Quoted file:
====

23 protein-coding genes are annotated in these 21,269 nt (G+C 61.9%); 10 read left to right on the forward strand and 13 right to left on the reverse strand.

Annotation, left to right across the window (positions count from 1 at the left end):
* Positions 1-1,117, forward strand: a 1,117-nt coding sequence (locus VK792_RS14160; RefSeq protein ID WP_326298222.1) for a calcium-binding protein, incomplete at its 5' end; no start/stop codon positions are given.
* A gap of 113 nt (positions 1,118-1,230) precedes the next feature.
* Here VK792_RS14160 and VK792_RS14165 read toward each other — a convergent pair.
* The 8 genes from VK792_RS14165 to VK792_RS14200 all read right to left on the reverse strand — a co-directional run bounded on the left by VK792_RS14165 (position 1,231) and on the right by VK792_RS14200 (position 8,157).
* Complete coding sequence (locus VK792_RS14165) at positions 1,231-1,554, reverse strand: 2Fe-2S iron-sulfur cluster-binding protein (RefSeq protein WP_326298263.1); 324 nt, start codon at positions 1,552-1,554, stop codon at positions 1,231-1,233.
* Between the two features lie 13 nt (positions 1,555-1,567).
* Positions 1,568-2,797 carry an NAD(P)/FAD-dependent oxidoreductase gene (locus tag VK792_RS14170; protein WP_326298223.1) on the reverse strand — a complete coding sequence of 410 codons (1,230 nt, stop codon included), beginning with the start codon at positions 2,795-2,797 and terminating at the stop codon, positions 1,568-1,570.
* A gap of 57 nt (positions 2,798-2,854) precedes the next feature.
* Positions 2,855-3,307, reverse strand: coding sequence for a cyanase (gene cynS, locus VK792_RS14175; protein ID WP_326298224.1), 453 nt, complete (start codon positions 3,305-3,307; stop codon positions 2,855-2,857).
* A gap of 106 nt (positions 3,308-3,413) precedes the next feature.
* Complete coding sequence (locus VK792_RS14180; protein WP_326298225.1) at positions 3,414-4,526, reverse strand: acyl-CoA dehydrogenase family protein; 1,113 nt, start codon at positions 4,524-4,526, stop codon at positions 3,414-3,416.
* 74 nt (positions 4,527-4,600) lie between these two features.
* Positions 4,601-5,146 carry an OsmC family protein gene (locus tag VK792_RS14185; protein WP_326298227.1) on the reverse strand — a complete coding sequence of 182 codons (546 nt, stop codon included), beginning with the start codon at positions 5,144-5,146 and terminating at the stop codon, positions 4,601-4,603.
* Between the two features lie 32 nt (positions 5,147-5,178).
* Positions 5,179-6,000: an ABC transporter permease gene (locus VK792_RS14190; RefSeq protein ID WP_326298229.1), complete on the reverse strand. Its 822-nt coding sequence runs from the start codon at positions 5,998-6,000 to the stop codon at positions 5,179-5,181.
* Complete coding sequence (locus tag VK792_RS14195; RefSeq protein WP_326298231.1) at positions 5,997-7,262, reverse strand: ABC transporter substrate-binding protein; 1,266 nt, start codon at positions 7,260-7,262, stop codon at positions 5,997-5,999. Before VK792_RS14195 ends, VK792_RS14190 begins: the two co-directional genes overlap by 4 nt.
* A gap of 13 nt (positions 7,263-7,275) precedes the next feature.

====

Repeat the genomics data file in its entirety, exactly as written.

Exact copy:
23 protein-coding genes are annotated in these 21,269 nt (G+C 61.9%); 10 read left to right on the forward strand and 13 right to left on the reverse strand.

Annotation, left to right across the window (positions count from 1 at the left end):
* Positions 1-1,117, forward strand: a 1,117-nt coding sequence (locus VK792_RS14160; RefSeq protein ID WP_326298222.1) for a calcium-binding protein, incomplete at its 5' end; no start/stop codon positions are given.
* A gap of 113 nt (positions 1,118-1,230) precedes the next feature.
* Here VK792_RS14160 and VK792_RS14165 read toward each other — a convergent pair.
* The 8 genes from VK792_RS14165 to VK792_RS14200 all read right to left on the reverse strand — a co-directional run bounded on the left by VK792_RS14165 (position 1,231) and on the right by VK792_RS14200 (position 8,157).
* Complete coding sequence (locus VK792_RS14165) at positions 1,231-1,554, reverse strand: 2Fe-2S iron-sulfur cluster-binding protein (RefSeq protein WP_326298263.1); 324 nt, start codon at positions 1,552-1,554, stop codon at positions 1,231-1,233.
* Between the two features lie 13 nt (positions 1,555-1,567).
* Positions 1,568-2,797 carry an NAD(P)/FAD-dependent oxidoreductase gene (locus tag VK792_RS14170; protein WP_326298223.1) on the reverse strand — a complete coding sequence of 410 codons (1,230 nt, stop codon included), beginning with the start codon at positions 2,795-2,797 and terminating at the stop codon, positions 1,568-1,570.
* A gap of 57 nt (positions 2,798-2,854) precedes the next feature.
* Positions 2,855-3,307, reverse strand: coding sequence for a cyanase (gene cynS, locus VK792_RS14175; protein ID WP_326298224.1), 453 nt, complete (start codon positions 3,305-3,307; stop codon positions 2,855-2,857).
* A gap of 106 nt (positions 3,308-3,413) precedes the next feature.
* Complete coding sequence (locus VK792_RS14180; protein WP_326298225.1) at positions 3,414-4,526, reverse strand: acyl-CoA dehydrogenase family protein; 1,113 nt, start codon at positions 4,524-4,526, stop codon at positions 3,414-3,416.
* 74 nt (positions 4,527-4,600) lie between these two features.
* Positions 4,601-5,146 carry an OsmC family protein gene (locus tag VK792_RS14185; protein WP_326298227.1) on the reverse strand — a complete coding sequence of 182 codons (546 nt, stop codon included), beginning with the start codon at positions 5,144-5,146 and terminating at the stop codon, positions 4,601-4,603.
* Between the two features lie 32 nt (positions 5,147-5,178).
* Positions 5,179-6,000: an ABC transporter permease gene (locus VK792_RS14190; RefSeq protein ID WP_326298229.1), complete on the reverse strand. Its 822-nt coding sequence runs from the start codon at positions 5,998-6,000 to the stop codon at positions 5,179-5,181.
* Complete coding sequence (locus tag VK792_RS14195; RefSeq protein WP_326298231.1) at positions 5,997-7,262, reverse strand: ABC transporter substrate-binding protein; 1,266 nt, start codon at positions 7,260-7,262, stop codon at positions 5,997-5,999. Before VK792_RS14195 ends, VK792_RS14190 begins: the two co-directional genes overlap by 4 nt.
* A gap of 13 nt (positions 7,263-7,275) precedes the next feature.